All of it.
But it’s not just new stuff!! Tucked into all of the new goodies you’ll find some older holdout grungy dive bars that anchor down East Austin’s misfit funkiness like Shangri-la, Latchkey (Self described adult day-care center), Yellow Jacket Social Club & The Liberty. A few classic restaurants have survived the transition as well, Cisco’s, Tamale House, Joe’s Bakery.
Maybe the most compelling reason to live here is the walkability. Other than Downtown, East 6th is one of the only parts of Austin you can live in Austin without a car. You have everything you would need from food, bars, restaurants & shops in a 1 mile radius. With rideshare, scooters, bike-paths, and even the Cap Metro Metrorail train, you can get anywhere easily. Aside from walkability, my favorite part of the neighborhood is that it actually feels like a neighborhood. It’s a place you can walk around. Say hi to neighbors. Meet friends at breweries. Grab a quick snack. Go on a fancy date. Catch live music. All right here.
Then there’s the catch. Living here isn’t cheap anymore.
Studios start around $1400. One bedrooms around $1600, and two bedrooms around $2200. If you can’t afford to live here on your own, I would highly recommend finding a roommate to share the cost. There are plenty of great potential roommates out there.
East Cesar Chavez
Where East 6th has radically changed, Cesar Chavez Street is where you’ll find the soul and charm of the eastside fully intact. Named after the Latino civil rights activist, Cesar Chavez, This side of town is where you’ll find Austin’s Latin culture intact. There’s a healthy blend of older and modern buildings. There’s local business nestled into converted bungalow houses. Food truck parks, dive bars, and classic Austin-styled Mexican restaurants. You’ll even find some cool non-soulless office spaces for tech workers and artists.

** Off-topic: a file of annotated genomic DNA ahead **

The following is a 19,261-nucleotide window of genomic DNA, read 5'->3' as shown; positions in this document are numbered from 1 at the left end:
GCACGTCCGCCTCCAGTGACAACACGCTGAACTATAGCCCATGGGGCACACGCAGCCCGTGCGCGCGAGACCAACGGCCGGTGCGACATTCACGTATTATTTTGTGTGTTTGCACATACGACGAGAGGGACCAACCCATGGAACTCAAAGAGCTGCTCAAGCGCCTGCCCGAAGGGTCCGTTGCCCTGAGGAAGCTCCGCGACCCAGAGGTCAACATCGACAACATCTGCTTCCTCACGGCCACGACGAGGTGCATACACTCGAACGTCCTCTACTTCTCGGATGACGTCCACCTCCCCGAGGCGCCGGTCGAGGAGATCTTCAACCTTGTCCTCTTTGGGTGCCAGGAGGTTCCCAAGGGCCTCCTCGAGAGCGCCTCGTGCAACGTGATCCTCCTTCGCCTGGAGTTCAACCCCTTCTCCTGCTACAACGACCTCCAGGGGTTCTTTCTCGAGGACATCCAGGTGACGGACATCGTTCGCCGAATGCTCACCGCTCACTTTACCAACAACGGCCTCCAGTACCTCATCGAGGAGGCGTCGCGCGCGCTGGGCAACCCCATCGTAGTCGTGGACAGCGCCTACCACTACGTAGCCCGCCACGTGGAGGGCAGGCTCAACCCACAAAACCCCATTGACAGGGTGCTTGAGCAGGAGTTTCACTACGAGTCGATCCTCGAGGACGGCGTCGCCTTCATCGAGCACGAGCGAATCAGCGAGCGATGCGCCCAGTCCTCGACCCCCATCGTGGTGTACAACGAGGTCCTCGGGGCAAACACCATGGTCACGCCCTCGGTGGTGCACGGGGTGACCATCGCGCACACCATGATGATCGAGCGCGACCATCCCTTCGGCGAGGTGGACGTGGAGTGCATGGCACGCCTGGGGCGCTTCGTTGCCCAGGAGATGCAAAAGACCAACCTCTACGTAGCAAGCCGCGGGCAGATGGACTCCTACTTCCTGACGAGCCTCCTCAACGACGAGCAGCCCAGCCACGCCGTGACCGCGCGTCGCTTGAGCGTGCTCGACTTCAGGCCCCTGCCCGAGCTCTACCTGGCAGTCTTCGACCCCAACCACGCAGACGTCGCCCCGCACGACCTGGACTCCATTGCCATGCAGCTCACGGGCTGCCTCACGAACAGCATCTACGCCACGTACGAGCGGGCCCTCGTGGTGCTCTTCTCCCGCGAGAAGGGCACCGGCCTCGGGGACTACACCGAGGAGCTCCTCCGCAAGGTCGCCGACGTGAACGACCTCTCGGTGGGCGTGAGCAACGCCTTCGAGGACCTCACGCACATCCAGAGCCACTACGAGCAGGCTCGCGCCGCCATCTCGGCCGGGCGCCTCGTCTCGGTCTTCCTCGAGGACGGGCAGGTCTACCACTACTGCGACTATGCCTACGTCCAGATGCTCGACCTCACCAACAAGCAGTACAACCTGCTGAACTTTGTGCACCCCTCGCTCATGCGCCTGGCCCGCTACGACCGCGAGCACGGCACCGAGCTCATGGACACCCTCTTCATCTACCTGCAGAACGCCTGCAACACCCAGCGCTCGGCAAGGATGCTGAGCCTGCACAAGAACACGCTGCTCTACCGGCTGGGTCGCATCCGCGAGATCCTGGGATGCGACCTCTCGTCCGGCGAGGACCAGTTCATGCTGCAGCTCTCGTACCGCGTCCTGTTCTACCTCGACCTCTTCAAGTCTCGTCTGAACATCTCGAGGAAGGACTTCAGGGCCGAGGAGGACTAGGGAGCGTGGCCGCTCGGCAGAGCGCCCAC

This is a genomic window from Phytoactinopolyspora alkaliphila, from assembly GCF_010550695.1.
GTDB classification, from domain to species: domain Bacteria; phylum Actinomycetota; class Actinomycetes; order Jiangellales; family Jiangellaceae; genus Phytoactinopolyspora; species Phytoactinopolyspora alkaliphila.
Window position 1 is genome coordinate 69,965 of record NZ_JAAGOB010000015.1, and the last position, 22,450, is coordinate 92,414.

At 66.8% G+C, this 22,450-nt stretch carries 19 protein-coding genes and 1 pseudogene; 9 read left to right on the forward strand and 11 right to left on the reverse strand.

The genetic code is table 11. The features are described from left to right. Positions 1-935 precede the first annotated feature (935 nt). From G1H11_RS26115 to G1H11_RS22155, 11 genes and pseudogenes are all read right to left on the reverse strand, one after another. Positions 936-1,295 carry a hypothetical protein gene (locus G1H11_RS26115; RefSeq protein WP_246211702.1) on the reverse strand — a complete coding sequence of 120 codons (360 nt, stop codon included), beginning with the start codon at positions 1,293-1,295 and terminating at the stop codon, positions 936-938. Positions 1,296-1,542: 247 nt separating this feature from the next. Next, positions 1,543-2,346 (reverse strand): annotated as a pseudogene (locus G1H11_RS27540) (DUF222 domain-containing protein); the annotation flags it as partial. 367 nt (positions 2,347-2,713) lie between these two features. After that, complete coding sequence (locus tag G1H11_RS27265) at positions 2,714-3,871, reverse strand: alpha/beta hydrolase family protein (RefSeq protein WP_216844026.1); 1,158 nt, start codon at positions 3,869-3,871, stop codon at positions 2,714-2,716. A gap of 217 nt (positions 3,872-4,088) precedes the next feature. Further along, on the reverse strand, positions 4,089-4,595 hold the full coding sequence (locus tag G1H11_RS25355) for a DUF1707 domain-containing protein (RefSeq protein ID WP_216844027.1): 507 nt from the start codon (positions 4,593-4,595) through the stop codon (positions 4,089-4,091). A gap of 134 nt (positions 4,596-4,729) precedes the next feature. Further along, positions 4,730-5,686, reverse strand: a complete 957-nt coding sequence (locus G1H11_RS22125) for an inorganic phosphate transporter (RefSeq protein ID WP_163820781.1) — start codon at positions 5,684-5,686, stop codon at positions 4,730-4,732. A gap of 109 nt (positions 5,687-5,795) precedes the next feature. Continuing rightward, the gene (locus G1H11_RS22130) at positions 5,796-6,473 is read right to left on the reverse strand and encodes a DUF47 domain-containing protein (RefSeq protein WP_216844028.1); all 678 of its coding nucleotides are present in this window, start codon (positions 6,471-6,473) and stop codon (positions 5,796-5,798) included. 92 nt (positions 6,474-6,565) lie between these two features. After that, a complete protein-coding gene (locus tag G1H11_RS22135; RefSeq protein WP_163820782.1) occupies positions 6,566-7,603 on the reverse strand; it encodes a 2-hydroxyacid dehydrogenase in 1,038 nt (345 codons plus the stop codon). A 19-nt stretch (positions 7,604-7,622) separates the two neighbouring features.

Cesar Chavez is a great area for a day stroll. Murals, breweries, cute houses, relaxed streets, parks, etc. A few blocks away you can plug into the trails at Lady Bird Lake for a nice run and view of the lake.
Some highlights in this area: Juan in a Million (Famous Breakfast Tacos!), La Barbecue (IMO, second only to Franklin’s), Cenote (Coffee), Veracruz All Natural (More tacos!) Las Cazuelas (Mexican) Juiceland, and Blue Owl Brewing (Sour Beer Brewery) and Launderette (a sexy place for dinner). My absolute favorite restaurant in Austin, Kemuri Tatsuya (Mutant Texas/Japanese) is tucked into nearby 2nd street.
As for living, there are mostly single family homes. Currently there are no apartment units, and only a few condos. Unless you’re willing to pay an inflated rate for a home, it’s likely you’ll wind up living in a different part of East Austin.
East 11th Street & Rosedale
“Alex, are you sure this is a seperate part of the eastside? Isn’t it a bit small? Is it really worth covering as its own subsection?” Yes. I live here. Dammit I’m going to cover it.
East 11th is a mini neighborhood a few blocks north of the epicenter, East 6th. It’s removed from the main action. East 11th feels like a calm residential neighborhood sprinkled with a few shops, bars, and restaurants. As a resident, I’ll say it’s one of the best places in the city to live.
But everything on this list is a side note when compared Austin’s most famous landmark. No, not the capitol building. Franklin Barbecue. In my supreme estimation, Franklin Barbecue is a holy desination. Aaron Franklin is one of Austin’s patron saints, brought down by the heavens to save us from poorly smoked meats
There are those who will tell you Franklin’s is overrated. That it isn’t worth the wait. That they are above waiting hours in line for “just food”.